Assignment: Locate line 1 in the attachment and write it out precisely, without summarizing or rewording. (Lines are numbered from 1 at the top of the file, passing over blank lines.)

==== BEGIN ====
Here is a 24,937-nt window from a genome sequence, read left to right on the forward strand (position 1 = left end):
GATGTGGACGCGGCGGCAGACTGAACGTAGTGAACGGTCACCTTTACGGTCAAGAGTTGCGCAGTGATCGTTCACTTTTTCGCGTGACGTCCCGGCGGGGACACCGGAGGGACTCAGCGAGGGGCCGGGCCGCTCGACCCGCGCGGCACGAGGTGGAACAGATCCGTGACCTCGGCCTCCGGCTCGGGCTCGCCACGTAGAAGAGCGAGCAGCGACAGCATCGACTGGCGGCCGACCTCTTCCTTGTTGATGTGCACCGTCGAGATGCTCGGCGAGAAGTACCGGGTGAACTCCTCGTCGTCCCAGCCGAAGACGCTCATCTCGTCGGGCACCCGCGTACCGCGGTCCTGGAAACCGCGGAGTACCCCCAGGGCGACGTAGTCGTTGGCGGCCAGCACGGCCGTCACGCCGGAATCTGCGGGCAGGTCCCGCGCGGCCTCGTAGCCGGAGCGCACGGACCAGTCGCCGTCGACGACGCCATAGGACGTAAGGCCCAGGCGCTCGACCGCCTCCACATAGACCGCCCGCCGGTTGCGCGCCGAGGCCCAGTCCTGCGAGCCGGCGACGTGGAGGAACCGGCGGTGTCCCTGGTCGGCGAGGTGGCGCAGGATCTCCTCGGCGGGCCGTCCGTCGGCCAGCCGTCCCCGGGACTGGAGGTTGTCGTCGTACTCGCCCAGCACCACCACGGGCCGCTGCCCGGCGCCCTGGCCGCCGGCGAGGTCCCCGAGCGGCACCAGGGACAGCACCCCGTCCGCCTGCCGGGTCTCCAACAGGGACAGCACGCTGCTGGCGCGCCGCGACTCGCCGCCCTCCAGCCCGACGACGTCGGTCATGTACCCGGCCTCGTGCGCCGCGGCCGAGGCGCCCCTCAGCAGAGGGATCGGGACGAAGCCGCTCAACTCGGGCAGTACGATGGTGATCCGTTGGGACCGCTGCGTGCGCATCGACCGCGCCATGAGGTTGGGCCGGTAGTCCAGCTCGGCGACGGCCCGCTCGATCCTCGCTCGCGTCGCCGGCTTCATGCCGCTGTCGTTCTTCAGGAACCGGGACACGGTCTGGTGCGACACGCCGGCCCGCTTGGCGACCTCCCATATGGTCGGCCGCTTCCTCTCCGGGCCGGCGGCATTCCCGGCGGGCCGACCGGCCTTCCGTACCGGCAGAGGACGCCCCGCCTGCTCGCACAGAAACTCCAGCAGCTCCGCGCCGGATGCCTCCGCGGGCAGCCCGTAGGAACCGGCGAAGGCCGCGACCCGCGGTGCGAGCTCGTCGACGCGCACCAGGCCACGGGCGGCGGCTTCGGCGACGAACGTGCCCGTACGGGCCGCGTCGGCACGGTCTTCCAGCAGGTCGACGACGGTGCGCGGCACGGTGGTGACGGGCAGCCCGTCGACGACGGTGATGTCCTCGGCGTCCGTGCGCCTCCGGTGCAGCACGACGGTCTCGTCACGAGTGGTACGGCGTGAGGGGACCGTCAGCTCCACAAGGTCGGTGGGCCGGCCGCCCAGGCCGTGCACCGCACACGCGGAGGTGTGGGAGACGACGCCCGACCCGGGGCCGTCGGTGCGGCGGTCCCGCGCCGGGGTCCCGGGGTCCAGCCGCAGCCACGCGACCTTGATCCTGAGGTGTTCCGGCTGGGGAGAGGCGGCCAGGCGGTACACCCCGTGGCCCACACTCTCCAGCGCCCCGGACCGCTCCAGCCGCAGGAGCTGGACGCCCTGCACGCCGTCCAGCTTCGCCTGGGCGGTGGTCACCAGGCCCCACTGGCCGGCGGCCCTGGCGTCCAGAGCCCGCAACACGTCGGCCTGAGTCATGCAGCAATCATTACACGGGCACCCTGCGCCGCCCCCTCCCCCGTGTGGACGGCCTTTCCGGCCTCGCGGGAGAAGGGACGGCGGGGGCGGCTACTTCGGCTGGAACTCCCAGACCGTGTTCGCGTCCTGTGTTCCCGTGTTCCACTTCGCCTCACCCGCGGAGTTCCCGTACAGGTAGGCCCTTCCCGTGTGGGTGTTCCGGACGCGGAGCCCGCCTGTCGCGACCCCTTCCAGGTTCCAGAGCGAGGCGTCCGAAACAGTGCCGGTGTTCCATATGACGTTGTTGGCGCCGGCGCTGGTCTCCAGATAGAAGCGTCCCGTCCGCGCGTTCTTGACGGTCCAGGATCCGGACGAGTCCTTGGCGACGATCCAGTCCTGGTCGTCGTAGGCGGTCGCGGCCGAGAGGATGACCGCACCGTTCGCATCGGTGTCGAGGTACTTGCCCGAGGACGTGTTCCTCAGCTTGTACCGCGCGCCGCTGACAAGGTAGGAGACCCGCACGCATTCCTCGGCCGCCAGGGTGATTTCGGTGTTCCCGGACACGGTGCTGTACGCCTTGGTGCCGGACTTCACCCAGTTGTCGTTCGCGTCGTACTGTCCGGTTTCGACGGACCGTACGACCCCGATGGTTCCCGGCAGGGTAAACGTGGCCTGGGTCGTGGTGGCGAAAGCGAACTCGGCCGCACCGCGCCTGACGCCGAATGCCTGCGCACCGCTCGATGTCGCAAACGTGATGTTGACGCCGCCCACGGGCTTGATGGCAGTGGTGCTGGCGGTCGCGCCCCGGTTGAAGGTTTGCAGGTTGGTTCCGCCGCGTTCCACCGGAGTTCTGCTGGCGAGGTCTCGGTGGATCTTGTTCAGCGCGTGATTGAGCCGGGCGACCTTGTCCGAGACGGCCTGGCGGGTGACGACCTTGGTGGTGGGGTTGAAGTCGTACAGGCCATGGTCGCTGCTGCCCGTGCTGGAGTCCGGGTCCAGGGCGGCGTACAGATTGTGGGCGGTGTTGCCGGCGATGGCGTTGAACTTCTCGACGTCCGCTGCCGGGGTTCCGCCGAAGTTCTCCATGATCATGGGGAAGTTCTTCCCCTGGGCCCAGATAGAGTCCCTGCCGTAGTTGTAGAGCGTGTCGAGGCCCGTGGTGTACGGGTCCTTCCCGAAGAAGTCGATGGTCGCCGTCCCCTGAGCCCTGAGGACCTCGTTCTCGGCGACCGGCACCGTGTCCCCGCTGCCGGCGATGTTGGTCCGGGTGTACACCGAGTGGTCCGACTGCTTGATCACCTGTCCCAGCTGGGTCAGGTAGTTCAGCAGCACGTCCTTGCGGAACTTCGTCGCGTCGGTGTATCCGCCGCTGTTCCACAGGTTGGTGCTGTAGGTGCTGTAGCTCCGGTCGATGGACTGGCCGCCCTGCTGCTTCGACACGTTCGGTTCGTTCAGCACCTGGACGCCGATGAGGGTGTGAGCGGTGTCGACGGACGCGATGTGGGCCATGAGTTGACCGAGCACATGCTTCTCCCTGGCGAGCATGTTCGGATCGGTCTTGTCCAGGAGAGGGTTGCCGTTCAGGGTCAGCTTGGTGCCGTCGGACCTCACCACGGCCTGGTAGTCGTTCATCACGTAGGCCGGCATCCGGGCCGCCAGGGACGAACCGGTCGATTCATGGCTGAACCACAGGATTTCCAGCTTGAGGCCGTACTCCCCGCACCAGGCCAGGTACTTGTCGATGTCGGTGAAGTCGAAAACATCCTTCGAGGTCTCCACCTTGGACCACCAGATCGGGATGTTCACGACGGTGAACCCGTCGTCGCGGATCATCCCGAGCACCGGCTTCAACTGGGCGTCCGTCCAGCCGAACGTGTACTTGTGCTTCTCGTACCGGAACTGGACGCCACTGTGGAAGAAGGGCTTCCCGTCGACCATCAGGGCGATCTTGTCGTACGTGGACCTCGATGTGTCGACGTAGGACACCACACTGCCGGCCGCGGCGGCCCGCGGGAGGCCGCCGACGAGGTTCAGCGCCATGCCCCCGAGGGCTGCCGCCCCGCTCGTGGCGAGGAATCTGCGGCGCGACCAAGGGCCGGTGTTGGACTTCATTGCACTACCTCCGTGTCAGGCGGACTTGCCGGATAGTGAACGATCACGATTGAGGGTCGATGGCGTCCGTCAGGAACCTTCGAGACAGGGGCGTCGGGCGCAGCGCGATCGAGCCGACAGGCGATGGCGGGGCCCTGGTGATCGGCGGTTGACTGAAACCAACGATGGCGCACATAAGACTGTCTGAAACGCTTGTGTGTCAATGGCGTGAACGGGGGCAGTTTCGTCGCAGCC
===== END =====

Here is a 24,937-nt window from a genome sequence, read left to right on the forward strand (position 1 = left end):